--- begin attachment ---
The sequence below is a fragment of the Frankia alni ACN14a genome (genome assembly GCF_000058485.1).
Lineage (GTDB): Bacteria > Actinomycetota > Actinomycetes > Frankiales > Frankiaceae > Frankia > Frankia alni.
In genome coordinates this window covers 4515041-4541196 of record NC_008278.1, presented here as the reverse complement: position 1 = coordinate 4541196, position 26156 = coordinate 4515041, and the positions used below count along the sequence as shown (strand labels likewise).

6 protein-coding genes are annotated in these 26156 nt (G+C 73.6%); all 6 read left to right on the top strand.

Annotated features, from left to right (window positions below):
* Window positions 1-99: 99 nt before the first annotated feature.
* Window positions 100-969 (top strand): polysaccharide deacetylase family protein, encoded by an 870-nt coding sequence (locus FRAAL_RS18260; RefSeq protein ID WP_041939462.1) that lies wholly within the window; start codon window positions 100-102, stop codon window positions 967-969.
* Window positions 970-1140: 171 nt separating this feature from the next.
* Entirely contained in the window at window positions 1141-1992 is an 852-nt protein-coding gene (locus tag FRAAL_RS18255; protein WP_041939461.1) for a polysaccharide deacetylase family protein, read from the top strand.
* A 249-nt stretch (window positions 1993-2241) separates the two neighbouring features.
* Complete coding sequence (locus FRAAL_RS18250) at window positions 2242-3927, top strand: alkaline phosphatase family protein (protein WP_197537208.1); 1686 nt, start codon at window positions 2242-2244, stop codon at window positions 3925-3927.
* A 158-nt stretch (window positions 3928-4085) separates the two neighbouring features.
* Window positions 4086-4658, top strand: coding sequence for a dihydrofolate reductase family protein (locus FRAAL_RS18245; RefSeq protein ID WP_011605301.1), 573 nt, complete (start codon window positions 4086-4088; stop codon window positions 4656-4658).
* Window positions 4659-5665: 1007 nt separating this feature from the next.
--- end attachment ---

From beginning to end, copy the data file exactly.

The sequence below is a fragment of the Frankia alni ACN14a genome (genome assembly GCF_000058485.1).
Lineage (GTDB): Bacteria > Actinomycetota > Actinomycetes > Frankiales > Frankiaceae > Frankia > Frankia alni.
In genome coordinates this window covers 4515041-4541196 of record NC_008278.1, presented here as the reverse complement: position 1 = coordinate 4541196, position 26156 = coordinate 4515041, and the positions used below count along the sequence as shown (strand labels likewise).

6 protein-coding genes are annotated in these 26156 nt (G+C 73.6%); all 6 read left to right on the top strand.

Annotated features, from left to right (window positions below):
* Window positions 1-99: 99 nt before the first annotated feature.
* Window positions 100-969 (top strand): polysaccharide deacetylase family protein, encoded by an 870-nt coding sequence (locus FRAAL_RS18260; RefSeq protein ID WP_041939462.1) that lies wholly within the window; start codon window positions 100-102, stop codon window positions 967-969.
* Window positions 970-1140: 171 nt separating this feature from the next.
* Entirely contained in the window at window positions 1141-1992 is an 852-nt protein-coding gene (locus tag FRAAL_RS18255; protein WP_041939461.1) for a polysaccharide deacetylase family protein, read from the top strand.
* A 249-nt stretch (window positions 1993-2241) separates the two neighbouring features.
* Complete coding sequence (locus FRAAL_RS18250) at window positions 2242-3927, top strand: alkaline phosphatase family protein (protein WP_197537208.1); 1686 nt, start codon at window positions 2242-2244, stop codon at window positions 3925-3927.
* A 158-nt stretch (window positions 3928-4085) separates the two neighbouring features.
* Window positions 4086-4658, top strand: coding sequence for a dihydrofolate reductase family protein (locus FRAAL_RS18245; RefSeq protein ID WP_011605301.1), 573 nt, complete (start codon window positions 4086-4088; stop codon window positions 4656-4658).
* Window positions 4659-5665: 1007 nt separating this feature from the next.